Tuesday, March 21, 2017
Vacancy On Supreme Court 2017 - Day 1: Report On Interview #6, Mr. Peter J. Rusthoven
This is Prof. Joel Schumm's report on the 6th interview of Day 1
Chief Justice Rush opened with a question about the final line of the oath of attorneys, asking for an example of Mr. Rusthoven advancing the cause of the defenseless. He noted an ongoing case with many complexities but was not able to delve into a lot of details because it was pending.
In response to a question about recent books he has read, Mr. Rusthoven recited a couple of children’s books (he has young children) as well as biographies of Earl Warren and others.
In response to a question from Mr. Yakym about considering legislative committee testimony in determining legislative intent (used in federal courts but not Indiana), Mr. Rusthoven said he is skeptical of legislative history. The words have objective meaning and should control. In cases where uncertainty exists, other information may be helpful but committee testimony is often interest group driven.
In response to question from Mr. Feighner about opposing counsel listed on the application, Mr. Rusthoven discussed a case in which he was involved with now-Justice Slaughter.
In response to a question from Ms. Kitchell about areas he could bring to the table different from the remaining four justices, Mr. Rusthoven discussed his corporate, regulatory, and legislative work. He also noted he had gone to school out of state where he was surrounded by talented people from around the country and world, which adds perspective. He also discussed his experience in Washington, with the press, and finally his experience working with Democrats, noting letters he had received from some.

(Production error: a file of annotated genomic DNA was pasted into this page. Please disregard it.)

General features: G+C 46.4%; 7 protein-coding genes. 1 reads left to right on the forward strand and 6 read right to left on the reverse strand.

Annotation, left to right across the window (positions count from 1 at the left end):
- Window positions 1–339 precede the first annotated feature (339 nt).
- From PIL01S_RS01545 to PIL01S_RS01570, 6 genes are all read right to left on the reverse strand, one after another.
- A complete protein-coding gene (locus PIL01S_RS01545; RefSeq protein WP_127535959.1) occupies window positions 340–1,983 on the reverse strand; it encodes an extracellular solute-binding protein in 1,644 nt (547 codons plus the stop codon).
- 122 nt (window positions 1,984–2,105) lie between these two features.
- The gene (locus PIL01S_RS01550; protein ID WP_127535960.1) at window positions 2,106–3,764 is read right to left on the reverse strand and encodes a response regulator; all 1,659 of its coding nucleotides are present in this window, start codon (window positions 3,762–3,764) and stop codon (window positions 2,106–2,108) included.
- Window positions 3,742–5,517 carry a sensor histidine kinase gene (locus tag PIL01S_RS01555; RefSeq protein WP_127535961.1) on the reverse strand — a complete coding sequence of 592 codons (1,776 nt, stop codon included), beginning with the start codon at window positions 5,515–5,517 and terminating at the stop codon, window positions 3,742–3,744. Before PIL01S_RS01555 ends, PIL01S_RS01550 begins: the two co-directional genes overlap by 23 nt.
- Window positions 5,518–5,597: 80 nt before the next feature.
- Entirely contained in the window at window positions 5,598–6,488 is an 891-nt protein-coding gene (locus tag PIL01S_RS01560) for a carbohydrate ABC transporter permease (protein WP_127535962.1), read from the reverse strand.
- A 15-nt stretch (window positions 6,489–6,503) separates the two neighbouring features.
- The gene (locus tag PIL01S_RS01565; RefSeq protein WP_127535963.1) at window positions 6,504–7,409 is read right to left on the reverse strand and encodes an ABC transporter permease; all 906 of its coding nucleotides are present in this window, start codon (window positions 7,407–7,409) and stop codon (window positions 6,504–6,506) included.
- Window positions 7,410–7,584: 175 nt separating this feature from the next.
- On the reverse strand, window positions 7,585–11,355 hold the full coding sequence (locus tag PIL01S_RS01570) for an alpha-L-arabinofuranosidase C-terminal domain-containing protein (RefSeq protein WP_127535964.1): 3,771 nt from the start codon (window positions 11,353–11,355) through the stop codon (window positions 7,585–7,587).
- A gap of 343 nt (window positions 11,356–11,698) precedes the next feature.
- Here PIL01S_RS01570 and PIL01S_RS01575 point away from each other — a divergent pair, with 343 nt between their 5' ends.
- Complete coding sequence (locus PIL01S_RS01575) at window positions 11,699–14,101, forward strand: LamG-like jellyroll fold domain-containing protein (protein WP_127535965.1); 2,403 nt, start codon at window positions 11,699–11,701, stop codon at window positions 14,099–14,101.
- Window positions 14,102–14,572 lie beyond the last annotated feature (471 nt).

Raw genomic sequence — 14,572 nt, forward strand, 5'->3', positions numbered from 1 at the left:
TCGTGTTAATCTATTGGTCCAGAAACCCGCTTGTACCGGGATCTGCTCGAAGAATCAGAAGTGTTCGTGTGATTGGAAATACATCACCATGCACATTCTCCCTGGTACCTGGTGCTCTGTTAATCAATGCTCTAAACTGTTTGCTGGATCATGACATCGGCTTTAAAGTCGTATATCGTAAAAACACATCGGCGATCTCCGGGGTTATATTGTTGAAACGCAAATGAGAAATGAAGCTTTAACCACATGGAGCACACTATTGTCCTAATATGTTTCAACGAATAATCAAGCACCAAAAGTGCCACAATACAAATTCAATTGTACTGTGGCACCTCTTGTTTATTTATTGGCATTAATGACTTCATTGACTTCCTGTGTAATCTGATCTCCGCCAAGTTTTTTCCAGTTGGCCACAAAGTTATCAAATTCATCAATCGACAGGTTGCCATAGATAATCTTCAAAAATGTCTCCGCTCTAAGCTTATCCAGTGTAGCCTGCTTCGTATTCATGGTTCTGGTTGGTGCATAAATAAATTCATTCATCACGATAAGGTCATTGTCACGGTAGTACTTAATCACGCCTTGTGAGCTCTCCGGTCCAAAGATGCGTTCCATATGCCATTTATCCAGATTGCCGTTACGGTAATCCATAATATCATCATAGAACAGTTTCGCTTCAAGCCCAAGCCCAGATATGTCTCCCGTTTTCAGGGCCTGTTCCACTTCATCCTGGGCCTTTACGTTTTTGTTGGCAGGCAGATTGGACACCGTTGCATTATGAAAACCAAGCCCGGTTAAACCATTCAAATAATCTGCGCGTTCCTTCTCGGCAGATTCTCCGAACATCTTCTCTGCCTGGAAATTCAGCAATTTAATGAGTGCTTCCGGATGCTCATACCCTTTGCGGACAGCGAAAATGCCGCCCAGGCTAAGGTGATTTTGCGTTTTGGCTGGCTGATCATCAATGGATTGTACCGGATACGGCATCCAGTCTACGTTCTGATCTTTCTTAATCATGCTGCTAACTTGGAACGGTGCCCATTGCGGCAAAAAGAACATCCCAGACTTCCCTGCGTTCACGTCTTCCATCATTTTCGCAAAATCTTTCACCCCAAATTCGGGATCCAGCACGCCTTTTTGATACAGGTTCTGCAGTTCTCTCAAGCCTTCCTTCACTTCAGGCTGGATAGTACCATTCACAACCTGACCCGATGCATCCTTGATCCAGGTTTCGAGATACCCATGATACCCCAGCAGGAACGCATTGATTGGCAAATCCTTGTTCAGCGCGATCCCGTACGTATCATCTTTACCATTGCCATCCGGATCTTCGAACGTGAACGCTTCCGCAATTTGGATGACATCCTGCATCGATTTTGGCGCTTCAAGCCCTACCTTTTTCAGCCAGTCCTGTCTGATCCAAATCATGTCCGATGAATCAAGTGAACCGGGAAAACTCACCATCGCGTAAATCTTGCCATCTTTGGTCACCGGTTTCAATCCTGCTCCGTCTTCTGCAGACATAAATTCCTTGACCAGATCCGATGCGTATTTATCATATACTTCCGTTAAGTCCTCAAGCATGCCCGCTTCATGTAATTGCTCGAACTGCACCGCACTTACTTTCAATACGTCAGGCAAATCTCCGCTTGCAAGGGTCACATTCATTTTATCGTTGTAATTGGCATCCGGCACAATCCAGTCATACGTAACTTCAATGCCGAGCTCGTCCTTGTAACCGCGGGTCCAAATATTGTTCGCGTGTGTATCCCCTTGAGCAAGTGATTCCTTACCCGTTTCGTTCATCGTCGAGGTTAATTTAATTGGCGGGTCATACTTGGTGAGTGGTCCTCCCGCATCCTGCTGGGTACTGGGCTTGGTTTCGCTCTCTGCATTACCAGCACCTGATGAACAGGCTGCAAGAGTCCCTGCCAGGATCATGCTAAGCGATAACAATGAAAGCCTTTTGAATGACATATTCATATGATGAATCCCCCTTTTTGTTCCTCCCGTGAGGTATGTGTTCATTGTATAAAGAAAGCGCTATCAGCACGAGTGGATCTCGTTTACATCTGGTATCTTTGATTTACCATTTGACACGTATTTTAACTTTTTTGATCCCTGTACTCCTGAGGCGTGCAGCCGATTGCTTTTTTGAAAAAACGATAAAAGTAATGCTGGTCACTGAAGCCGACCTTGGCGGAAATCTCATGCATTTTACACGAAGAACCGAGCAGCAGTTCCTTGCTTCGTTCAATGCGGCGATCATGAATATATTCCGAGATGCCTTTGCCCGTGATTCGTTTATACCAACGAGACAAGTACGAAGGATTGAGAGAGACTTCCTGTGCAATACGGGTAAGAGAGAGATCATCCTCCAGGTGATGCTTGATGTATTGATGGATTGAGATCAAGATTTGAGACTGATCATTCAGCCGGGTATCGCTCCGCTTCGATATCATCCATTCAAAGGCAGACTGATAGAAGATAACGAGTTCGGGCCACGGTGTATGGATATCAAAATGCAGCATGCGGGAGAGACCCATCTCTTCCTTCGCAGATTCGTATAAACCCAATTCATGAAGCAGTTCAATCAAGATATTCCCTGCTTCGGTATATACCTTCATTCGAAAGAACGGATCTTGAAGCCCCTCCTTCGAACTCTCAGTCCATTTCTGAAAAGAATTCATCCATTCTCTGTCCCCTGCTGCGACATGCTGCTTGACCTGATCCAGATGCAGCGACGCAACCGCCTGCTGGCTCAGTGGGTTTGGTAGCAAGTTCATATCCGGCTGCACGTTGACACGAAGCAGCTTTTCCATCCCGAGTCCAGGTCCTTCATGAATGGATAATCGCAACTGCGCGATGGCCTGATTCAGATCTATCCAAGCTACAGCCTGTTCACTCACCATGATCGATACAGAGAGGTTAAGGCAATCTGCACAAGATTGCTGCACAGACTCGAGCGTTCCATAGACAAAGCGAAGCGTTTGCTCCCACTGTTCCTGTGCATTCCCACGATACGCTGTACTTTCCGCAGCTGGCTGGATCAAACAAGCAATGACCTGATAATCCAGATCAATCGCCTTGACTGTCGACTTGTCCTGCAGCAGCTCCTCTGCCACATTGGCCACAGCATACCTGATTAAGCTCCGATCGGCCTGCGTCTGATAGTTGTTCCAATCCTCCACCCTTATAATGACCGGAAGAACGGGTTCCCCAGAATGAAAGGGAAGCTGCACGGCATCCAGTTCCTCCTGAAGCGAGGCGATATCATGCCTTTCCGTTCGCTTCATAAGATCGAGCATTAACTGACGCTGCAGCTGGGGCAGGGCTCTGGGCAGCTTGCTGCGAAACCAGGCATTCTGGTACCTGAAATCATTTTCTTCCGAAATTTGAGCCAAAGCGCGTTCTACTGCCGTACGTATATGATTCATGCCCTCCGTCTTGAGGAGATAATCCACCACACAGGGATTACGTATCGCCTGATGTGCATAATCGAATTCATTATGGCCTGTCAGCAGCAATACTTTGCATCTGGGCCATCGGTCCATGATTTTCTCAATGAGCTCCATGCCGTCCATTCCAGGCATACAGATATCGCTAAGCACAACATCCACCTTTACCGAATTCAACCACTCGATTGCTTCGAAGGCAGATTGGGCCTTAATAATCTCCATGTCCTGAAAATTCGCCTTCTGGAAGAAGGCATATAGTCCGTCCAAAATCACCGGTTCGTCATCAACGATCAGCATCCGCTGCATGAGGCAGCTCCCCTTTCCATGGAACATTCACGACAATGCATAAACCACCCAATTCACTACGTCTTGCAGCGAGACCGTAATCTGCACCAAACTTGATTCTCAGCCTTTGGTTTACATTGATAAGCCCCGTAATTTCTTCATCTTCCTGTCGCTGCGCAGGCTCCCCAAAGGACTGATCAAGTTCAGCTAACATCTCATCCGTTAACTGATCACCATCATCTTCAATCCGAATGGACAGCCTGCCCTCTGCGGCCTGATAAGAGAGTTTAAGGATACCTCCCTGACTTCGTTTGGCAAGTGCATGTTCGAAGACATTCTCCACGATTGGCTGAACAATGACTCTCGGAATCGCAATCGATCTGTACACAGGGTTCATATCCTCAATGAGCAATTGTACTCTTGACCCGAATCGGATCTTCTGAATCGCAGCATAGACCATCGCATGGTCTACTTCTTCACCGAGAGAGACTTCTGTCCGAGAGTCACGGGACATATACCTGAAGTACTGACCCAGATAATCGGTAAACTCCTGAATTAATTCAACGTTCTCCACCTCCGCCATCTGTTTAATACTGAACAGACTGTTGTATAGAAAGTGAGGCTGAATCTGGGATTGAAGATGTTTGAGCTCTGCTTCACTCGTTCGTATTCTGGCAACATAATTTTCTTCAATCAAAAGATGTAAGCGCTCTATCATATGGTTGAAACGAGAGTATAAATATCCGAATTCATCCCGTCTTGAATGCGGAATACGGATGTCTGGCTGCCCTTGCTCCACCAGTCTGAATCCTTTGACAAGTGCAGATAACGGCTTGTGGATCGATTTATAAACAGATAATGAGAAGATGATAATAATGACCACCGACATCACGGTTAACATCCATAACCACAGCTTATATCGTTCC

In response to Ms. Long’s question, he would ask the founding fathers if they would ever, in their wildest dreams, imagined it would have turned out as it did. He discussed the competing visions of Jefferson and Hamilton as well as American exceptionalism.
In response to a question from Mr. Young about Justice Sullivan’s eulogy of Justice DeBruler—that Hoosiers enjoy greater rights than others—Mr. Rusthoven noted that Justice DeBruler was appointed at a young age and was often in dissent but always respectful. Many of Justice DeBruler’s views have since become majority ones. Mr. Rusthoven does not believe the Indiana Constitution should be interpreted lockstep with different federal language. The founders believed it was important to protect individual liberty from government.
Posted by Marcia Oddi on March 21, 2017 12:25 PM
Posted to Vacancy on Supreme Court - 2017